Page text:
[It’s a funny visual though, ain’t it?]
Now here’s where we get to drop the Brucemeister into the dumpster. Watch this…
So, Mr. Fantastic wants us to take girth measurements? Being fixated on the scale is bad but being fixated on girth is good, yes? How about obsessed? I wonder if Mr. Fabulous knows that being obsessed with girth is unhealthy!? While we’re at it, what are the right girth measurements? Please, Oh Wise One, bestow on us the proper girth measurements so we may obsess on them. And oh, goody, we can “set goals in terms of cardiovascular fitness and overall strength” instead of relying on a number on a scale. This is madness. It’s such an easy concept but the waters must be muddied so that only a doctor can properly assess whether or not one’s ass is too big.
Here’s the problem: I picked this article apart while watching Star Wars. It was easy because Bruce has himself in the middle of his own one-man circular firing squad. See, I don’t think he actually believes that gobbledygook he was spewing about scales. His arguments were too simple to turn around and use against him because they’re based in rainbows, unicorns and hope.
Come to think of it, I’d bet the mirrors are next. They are good as gone and I can’t wait to rip apart the note The Brucinator leaves in place of those.
Where this story really went off the rails was when a student chimed in on Facebook with:
“Scales are very triggering,” she said. “I think people are being insensitive because they simply don’t understand. They think eating disorders are a choice when they are actually a serious illness.”
One can only imagine how I, an ex-drunk, managed to recover from alcoholism. Alcohol is everywhere. We learn to disregard the trigger, I don’t expect the world to stop drinking because I’m an ex-drunk. It takes a special kind of nincompoop to suggest a scale is a trigger that should be banished for those few with eating disorders.
I will put this as simply as I can, from a mountain of experience; If I am “triggered”, I am the problem, not the inanimate object that “triggered” me. I need to be fixed. Period. [PS. Those aren’t “scare” quotes. They’re “stupid” quotes.]
One last tidbit from The Washington Democrat… err, Post:
Marshall told CBC, in response to the criticism the school has received, “We will weigh the pros and cons and may reconsider our decision.”
We can only hope that he doesn’t obsess over weighing those pros and cons on a scale.
I couldn’t resist.
This post was a result of reading my friend, Gail’s most excellent post on the subject. I just wanted to take it in a different direction.
I wrote a post in my sixth day of writing this blog and it was a doozy. Sadly, nobody saw it because nobody in the community knew me. Back then, I maybe had six or eight people who read my blog.
Humorously, I’d forgotten I wrote the post myself… Then Shay-lon stumbled on it and left me one long, well reasoned, and passionate comment on the post. In that comment she suggested I reblog it to get it out there…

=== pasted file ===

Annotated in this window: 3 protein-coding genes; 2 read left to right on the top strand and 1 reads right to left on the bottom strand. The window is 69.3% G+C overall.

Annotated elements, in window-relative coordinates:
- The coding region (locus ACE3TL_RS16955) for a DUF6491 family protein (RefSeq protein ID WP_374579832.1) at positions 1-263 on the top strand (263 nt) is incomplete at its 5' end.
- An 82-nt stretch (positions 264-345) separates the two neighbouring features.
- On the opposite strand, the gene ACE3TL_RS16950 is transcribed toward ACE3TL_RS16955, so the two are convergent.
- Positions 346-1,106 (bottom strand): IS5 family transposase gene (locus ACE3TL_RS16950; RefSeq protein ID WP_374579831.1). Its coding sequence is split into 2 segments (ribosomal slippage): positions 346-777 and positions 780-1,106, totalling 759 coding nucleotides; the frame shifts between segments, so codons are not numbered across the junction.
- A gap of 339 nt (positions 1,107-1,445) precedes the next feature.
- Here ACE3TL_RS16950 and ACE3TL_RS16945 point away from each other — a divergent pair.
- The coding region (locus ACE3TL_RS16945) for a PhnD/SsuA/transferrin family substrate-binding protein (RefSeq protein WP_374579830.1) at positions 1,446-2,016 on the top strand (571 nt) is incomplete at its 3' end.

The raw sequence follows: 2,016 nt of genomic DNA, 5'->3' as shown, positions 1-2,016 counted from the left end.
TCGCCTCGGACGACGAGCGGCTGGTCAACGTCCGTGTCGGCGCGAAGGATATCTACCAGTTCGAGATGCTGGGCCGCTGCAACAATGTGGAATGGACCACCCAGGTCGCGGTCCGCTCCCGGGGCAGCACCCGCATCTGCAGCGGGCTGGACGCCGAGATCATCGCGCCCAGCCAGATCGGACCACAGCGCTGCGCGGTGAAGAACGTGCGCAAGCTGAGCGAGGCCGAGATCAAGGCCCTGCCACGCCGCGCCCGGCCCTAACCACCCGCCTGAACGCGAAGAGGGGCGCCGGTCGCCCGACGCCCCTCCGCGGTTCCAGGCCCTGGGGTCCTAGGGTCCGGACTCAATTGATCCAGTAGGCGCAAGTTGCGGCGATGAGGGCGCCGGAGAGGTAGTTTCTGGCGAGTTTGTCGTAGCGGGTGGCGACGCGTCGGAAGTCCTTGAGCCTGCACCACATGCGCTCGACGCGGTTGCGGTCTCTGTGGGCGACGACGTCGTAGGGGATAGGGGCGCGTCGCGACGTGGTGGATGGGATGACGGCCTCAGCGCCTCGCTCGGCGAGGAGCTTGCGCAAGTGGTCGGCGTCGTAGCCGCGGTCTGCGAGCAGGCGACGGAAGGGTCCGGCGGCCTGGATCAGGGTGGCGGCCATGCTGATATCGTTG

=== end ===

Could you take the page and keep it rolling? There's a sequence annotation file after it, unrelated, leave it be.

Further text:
The post, before you read it, is a bulldozer for myths about exercise. Please check it out:
Exorcising the Myths of Exercise… – http://wp.me/p248iZ-1m
1. Fit people are “lucky” to be that way.
2. Running is bad for the knees and joints.
No it isn’t. And I’ve used that one myself….
3. Low impact exercise is better than running or “high” impact exercise.
That isn’t true either, though I’ve used that one too….
The names are changed to protect my ass. Or the innocent. Either works.
Paula and Jerry are relatives of mine. Not close, but close enough, and they are fat. Not “overweight” fat, they’re morbidly obese fat. There isn’t much pretty about them. They’re retired, lazy, and their health is shot. She looks like death warmed over and has what looks like permanent bruises running the length of her legs and all the way around them… Her skin is gray, otherwise, and she has two permanent black eyes… I imagine she won’t have the legs for much longer. He’s a lot healthier, looking at him, but he’s still winded walking from his truck to the front door. The door is twenty feet away. Twenty feet.
Listening to them, you’d think they were dealt a crappy hand in life, rather than they did that to themselves. Oh, they’d start walking if it just wasn’t so tiring or hurt so much. It’s like watching the death spiral unfold before my eyes. Sad doesn’t do it justice. Nor does stupid. It’s a combination of the two, though there may be some room for ignorant too.
Have you ever noticed how often, with people like this, that it’s always some distant thing that’s putting off the exercise and eating right?
“Oh, if my doctor could just get my medication right, I wouldn’t be retaining so much water”.
You drank a hot tub?
Or, “When my kids get out of college, I’ll be able to devote some time to walking daily. Please pass the donuts”. The kids are twelve and fifteen.
I’ll tell you what, you do five laps around the house and I’ll pass you the spinach.
The cause of my consternation is within me though, too. I lack tact in the face of bullshit. See, I truly believe the excuses demand an equally repugnant answer and I’ve let my mouth cause damage, the examples above illustrate this. I’ve actually said, to complete strangers lobbing excuses about their weight, “You don’t actually expect me to believe that, do you?”
It’s easy for you…